The lawyer for a 20-year-old athlete found guilty of manslaughter is arguing for a lenient sentence so his client doesn’t face deportation out of Canada.

Taitusi Vikilani, once a rising star of B.C. rugby, and another athlete attacked James Enright in the parking lot of Edmonds SkyTrain Station in Burnaby two years ago.

The victim, who was standing up for a woman Vikilani had punched in the face, died after being stabbed in the heart. While Vikilani didn't deal the fatal blow, he did punch Enright in the head and was found partially responsible for his death.

Prosecutors are pushing for Vikilani to spend four years in prison, but the rugby player's lawyer, Patrick Beirne, is arguing for a suspended sentence and three years' probation.

"That's a sentence that's available under the Criminal Code," said Beirne.

A light sentence would help the young athlete, who was once on the radar of Team Canada, remain in the country. Vikilani immigrated with his family when he was three years old but has never applied for citizenship. Because of his status, if the judge jails him for six months or more, Vikilani will lose his right to appeal and be sent back to Tonga.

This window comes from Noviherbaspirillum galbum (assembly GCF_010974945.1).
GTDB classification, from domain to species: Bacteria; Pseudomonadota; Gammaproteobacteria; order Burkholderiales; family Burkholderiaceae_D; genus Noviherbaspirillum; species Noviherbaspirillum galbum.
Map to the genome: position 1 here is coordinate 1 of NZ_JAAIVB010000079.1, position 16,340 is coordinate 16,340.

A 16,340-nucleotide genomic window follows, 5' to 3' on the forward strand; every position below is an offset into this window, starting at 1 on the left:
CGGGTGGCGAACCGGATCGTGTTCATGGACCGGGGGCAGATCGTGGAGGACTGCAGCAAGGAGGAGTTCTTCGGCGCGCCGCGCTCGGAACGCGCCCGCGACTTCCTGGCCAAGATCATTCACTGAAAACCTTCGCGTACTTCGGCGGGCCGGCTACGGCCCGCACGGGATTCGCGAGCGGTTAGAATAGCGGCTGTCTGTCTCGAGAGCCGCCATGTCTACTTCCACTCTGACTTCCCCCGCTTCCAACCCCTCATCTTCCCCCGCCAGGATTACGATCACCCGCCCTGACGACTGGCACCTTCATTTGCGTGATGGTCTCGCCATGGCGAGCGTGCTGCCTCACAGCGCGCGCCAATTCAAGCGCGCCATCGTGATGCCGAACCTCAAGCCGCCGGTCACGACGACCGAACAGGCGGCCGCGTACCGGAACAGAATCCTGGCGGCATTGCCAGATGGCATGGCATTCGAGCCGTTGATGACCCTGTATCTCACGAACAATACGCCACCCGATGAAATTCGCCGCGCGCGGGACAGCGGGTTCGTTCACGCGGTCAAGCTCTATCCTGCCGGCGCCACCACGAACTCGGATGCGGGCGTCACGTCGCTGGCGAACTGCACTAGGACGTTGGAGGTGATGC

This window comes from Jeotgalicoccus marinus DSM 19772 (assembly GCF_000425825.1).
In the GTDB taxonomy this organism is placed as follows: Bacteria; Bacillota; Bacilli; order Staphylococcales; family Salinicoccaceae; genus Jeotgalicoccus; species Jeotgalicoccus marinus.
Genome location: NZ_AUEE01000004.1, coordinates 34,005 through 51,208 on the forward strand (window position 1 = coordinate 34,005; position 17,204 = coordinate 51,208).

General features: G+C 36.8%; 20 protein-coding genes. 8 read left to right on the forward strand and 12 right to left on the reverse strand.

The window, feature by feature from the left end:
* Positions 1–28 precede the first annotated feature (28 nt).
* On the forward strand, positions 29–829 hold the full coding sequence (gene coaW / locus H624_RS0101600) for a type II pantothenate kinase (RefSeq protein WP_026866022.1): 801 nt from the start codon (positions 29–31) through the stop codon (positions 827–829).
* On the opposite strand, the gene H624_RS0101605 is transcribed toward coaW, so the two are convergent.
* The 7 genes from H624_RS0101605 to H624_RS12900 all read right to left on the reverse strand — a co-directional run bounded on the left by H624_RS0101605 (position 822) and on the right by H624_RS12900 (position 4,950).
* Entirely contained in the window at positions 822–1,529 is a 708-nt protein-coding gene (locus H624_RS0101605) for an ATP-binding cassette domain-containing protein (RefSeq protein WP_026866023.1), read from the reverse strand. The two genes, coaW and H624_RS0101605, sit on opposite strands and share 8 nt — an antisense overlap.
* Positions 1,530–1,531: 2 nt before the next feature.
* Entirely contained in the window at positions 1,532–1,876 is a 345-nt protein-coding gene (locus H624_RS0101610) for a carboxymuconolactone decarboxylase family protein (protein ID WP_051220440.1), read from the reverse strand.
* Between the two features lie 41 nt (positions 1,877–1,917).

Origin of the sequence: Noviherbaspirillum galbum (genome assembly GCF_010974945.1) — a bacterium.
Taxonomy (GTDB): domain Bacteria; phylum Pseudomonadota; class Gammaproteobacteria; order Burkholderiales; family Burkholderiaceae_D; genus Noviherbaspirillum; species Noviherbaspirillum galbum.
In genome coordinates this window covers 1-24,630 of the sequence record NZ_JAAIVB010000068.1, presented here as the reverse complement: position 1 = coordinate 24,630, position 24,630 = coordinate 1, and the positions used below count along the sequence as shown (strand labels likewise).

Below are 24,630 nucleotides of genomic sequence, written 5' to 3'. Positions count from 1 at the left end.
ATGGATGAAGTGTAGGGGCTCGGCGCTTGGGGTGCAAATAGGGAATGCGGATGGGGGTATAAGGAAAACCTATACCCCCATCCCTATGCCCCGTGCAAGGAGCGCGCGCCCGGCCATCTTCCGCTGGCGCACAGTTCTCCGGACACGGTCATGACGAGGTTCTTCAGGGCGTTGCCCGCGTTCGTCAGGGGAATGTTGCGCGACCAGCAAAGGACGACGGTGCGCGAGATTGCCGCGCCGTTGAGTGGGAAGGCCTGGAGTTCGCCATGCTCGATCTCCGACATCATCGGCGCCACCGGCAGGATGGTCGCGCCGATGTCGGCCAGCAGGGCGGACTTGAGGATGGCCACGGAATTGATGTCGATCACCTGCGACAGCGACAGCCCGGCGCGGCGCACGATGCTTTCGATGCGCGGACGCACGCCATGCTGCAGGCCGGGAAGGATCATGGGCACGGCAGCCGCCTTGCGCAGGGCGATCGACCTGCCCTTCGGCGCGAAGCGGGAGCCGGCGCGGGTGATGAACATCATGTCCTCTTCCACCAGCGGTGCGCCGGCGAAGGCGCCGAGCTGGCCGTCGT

"He is subject to removal now because of the conviction," Beirne said. "At the moment, until the judge determines what's an appropriate sentence, he would have a right to appeal."

Enright's mother, Barbara Stevenson, said she doesn't want to see the potential for Vikilani's deportation factor into the judge's decision.

"I think he should be charged and sentenced like any other person in this country," she said. "We have our rules, we have our sentencing and he should serve his sentence."

Deportation could separate Vikilani from his family, a feeling Stevenson understands all too well. She described living day-to-day without her son as "horrible."

"I think of James every day when I wake up and the pain is still there, as fresh as the first day. I go to bed crying for him," Stevenson told CTV News outside court.

Enright and a woman were sitting in a parked car outside Edmonds SkyTrain Station when they saw Vikilani, who was then an 18-year-old student at Burnaby Central Secondary School, and fellow athlete Jesse Sallam fighting with a group of men.

The court heard Vikilani saw Enright's friend recording the altercation on her cellphone and decided to approach the car and punch her in the face. Enright stepped out to protect her, at which point Sellam stabbed him and Vikilani punched him in the face.

The victim's mother described the act of intervening in the assault as "typical James."

The judge in Vikilani's trial is expected to announce his decision in November.

With a report from CTV Vancouver's Ben Miljure